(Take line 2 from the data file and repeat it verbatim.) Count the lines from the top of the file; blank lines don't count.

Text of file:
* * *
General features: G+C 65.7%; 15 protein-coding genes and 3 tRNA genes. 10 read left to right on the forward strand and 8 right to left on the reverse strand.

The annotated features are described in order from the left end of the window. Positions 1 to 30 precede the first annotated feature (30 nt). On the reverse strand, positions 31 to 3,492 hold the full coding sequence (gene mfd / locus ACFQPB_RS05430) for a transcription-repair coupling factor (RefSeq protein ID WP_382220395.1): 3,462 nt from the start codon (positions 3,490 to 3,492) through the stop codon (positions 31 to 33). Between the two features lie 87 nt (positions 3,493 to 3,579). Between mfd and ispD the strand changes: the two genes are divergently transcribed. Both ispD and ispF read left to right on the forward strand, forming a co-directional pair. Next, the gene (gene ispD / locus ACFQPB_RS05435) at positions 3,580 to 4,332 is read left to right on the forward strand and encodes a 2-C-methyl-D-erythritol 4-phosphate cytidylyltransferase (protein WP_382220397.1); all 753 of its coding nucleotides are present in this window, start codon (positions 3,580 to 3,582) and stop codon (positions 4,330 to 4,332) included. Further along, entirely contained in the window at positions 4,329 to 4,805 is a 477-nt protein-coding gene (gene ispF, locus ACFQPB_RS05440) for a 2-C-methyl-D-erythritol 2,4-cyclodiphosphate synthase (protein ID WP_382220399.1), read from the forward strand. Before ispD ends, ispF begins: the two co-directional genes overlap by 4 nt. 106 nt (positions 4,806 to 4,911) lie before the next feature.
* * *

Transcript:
The annotated features are described in order from the left end of the window. Positions 1 to 30 precede the first annotated feature (30 nt). On the reverse strand, positions 31 to 3,492 hold the full coding sequence (gene mfd / locus ACFQPB_RS05430) for a transcription-repair coupling factor (RefSeq protein ID WP_382220395.1): 3,462 nt from the start codon (positions 3,490 to 3,492) through the stop codon (positions 31 to 33). Between the two features lie 87 nt (positions 3,493 to 3,579). Between mfd and ispD the strand changes: the two genes are divergently transcribed. Both ispD and ispF read left to right on the forward strand, forming a co-directional pair. Next, the gene (gene ispD / locus ACFQPB_RS05435) at positions 3,580 to 4,332 is read left to right on the forward strand and encodes a 2-C-methyl-D-erythritol 4-phosphate cytidylyltransferase (protein WP_382220397.1); all 753 of its coding nucleotides are present in this window, start codon (positions 3,580 to 3,582) and stop codon (positions 4,330 to 4,332) included. Further along, entirely contained in the window at positions 4,329 to 4,805 is a 477-nt protein-coding gene (gene ispF, locus ACFQPB_RS05440) for a 2-C-methyl-D-erythritol 2,4-cyclodiphosphate synthase (protein ID WP_382220399.1), read from the forward strand. Before ispD ends, ispF begins: the two co-directional genes overlap by 4 nt. 106 nt (positions 4,806 to 4,911) lie before the next feature.